November 26, 2012
Indexing the Indexers
Kurt Vonnegut revealed a hidden, but undeniable, truth in his masterpiece Cat's Cradle:
She said that indexing was a thing that only the most amateurish author undertook to do for his own book.
"It's a revealing thing, an author's index of his own work," she informed me. "It's a shameless exhibition—to the trained eye."
"She can read character from an index," said her husband.
Wikipedia is the "free, collaboratively edited, and multilingual Internet encyclopedia" that features over 23 million articles, with "over 4.1 million in the English Wikipedia alone." As you might guess, Wikipedia requires a massive amount of indexing. Here, for example, is the main index of Wikipedia. And here is the alphabetical index. And here is the index of indexes. The rabbit hole goes even deeper if you choose to keep digging.
However, Wikipedia's powerful indexes don't work as well when you view them from the opposite direction—from the articles themselves. Most articles about specific people or events relating to a single topic (e.g., baseball players and franchises, etc) have a pseudo-index near the bottom of the page showing what "categories" that entry belongs to. The problem is that, since the millions of articles are written and maintained by interested readers, these categories aren't always consistent or, for that matter, relevant (and most certainly not complete).
As Vonnegut recognized fifty years ago, Wikipedia's indexes tell us more about their indexers than they do about the indexees. Here, then, are the Wikipedia indexes for five popular current(ish) Dominican ballplayers, chosen for their similar backgrounds, achievements, and notoriety. Let's see what their entries tell us about the indexers.
Note: We already know that, by their very nature, Wikipedians are psychopaths of the Sherlock Holmes variety. This exercise is to further diagnose their psychosis.
Albert Pujols (entry)
Notes: Simple, thorough list of NL & MLB accomplishments. Obvious confusion about Pujols' roots (as a naturalized citizen, is he "American people" or "Dominican"?). Strong support of his baptist religion.
Diagnosis: Your run of the mill Wikipedian with an acute interest in religion. Two out of five Sherlocks.
Adrian Beltre (entry)
Notes: Short and simple, with only a minimum of categories not belonging to the "Texas Rangers players" variety. No naturalization or emigration concerns to muddy the index. However, the "Dominican Republic people of African descent" entry is out of the blue, as his main Wikipedia entry makes no mention of this fact. Sin by omission: no category is included for Beltre's one-knee-on-the-ground home runs.
Diagnosis: Beltre offers little room for an indexer's character to show through. Still, a little bias can be seen, indicating the indexer's troubles growing up in rural America. Also, a clear lack of fun is apparent. One-and-a-half out of five Sherlocks.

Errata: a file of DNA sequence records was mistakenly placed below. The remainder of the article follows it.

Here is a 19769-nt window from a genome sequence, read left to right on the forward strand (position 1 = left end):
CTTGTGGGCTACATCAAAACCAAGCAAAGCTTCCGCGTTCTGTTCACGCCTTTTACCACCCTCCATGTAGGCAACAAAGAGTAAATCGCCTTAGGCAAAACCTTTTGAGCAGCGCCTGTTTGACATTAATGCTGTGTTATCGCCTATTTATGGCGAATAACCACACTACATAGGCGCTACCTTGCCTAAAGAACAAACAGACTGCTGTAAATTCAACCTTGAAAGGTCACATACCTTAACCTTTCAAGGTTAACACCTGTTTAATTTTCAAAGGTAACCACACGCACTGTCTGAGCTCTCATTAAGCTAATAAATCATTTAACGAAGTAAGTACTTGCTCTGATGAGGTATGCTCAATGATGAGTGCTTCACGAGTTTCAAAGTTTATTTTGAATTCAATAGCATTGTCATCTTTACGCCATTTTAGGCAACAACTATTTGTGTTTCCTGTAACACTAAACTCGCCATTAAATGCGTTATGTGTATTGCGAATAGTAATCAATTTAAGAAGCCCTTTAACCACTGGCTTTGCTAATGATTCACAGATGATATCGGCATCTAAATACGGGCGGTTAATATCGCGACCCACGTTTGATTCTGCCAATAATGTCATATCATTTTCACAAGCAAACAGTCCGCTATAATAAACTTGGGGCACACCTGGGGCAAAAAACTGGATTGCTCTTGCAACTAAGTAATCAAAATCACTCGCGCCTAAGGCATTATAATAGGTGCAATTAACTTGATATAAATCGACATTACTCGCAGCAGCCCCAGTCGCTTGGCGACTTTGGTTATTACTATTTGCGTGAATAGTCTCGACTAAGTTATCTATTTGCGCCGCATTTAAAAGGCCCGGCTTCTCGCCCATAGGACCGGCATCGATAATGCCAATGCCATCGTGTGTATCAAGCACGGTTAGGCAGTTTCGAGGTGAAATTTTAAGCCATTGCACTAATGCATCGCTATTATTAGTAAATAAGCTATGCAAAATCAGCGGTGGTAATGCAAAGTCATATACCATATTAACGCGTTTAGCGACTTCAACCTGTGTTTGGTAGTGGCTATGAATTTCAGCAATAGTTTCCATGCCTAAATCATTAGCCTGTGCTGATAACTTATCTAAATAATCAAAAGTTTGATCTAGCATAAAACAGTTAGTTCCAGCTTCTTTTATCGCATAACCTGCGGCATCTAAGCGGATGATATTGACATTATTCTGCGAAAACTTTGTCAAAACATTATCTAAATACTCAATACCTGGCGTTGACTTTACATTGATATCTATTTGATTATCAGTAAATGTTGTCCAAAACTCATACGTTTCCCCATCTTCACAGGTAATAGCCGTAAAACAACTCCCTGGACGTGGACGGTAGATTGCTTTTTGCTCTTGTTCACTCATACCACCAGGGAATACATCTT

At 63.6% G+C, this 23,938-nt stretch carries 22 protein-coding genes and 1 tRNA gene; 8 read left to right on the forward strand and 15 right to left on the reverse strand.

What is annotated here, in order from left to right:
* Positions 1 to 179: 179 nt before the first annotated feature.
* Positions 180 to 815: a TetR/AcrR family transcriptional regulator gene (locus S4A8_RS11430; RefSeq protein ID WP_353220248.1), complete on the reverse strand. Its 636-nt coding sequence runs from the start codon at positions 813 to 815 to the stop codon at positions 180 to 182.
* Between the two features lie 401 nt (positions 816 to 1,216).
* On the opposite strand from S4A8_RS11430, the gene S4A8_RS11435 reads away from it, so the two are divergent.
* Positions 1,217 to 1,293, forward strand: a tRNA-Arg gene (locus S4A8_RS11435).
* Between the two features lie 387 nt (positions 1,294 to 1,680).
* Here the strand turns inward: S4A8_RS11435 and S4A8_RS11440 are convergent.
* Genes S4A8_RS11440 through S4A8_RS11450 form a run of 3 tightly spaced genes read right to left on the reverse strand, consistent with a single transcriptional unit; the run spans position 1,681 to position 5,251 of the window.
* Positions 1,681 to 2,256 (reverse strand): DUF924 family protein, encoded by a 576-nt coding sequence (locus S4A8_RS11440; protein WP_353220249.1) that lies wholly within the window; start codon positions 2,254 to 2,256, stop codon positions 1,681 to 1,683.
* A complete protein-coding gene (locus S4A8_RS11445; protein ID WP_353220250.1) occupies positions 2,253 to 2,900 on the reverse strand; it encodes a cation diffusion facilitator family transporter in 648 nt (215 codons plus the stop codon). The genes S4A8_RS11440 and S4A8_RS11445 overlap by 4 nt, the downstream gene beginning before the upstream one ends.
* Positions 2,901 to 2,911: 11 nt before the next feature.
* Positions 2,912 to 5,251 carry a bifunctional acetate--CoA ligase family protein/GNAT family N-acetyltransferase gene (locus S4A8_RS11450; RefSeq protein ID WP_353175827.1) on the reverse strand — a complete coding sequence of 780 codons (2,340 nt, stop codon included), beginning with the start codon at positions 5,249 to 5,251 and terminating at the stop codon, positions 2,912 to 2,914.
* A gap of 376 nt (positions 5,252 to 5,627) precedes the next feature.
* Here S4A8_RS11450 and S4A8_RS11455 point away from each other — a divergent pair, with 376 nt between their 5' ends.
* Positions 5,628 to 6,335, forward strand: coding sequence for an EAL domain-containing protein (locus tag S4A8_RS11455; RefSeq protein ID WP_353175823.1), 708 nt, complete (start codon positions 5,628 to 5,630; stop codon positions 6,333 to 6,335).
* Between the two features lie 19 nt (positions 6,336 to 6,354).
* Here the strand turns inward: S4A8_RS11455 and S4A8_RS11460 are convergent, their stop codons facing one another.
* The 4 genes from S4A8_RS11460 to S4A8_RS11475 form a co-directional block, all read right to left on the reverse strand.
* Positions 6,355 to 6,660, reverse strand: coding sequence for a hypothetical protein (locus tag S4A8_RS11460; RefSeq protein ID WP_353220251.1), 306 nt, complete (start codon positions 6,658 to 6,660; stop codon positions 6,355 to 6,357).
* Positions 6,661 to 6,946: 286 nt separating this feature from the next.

Alex Rodriguez (entry)
Notes: The most complicated name on this list. Rodriguez was born in the United States, so there is no American-vs-Dominican confusion. Included with "Hispanic or Latino American sportspeople." Major league achievements are lacking the "American League Most Valuable Player Award winners" category. Included in two "doping cases" categories despite never actually having a case brought before him. Is, surprisingly, a "collector."
Diagnosis: This indexer has serious issues with the premiere third baseman/shortstop of this era. His achievements are belittled or ignored while his sins are highlighted. The indexer admires the work of one Jim Moriarty and is currently shopping his "consulting criminal" services to Major League Baseball and its owners. Four out of five Sherlocks.
David Ortiz (entry)
Notes: Similar confusion to Pujols regarding American and Dominican citizenship. Thorough details regarding career achievements. Two mentions of "doping" and "drugs" despite no credible evidence ever brought forth against Ortiz. Sin by omission: no category for "slowest trotters in baseball."
Diagnosis: Similar indexing issues as that of Alex Rodriguez. Omitted categories show less animosity towards Ortiz, however. There is still hope for indexer yet, though it is fading. Three out of five sherlocks.
Manny Ramirez (entry)
Notes: Most detailed index yet, though that is mostly due to the large number of teams Ramirez has played for. Citizenship concerns are handled differently for Ramirez: he is a naturalized citizen like Pujols and Ortiz, but is included in the same categories as Rodriguez, a natural-born citizen. "Doping" and "drugs" are mentioned four times. Sin by omission: no category for "dreadlocked sportspeople" or "proprietors of Mannywood."
Diagnosis: Minor confusion from the indexer, but shows tendency to err on the side of caution, especially regarding citizenship and "doping" concerns. Excessive mentions of drug issues but, considering Ramirez was suspended twice, it can be understood. Incredible thoroughness of index exposes a typical Wikipedian with accelerated detail issues. Two-and-a-half out of five Sherlocks.
Having read through only five of the millions of indexes on Wikipedia, I can say this: Claire Minton must be quite pleased that ice-nine was released into her world before Wikipedia came into existence. Those indexes are exhausting.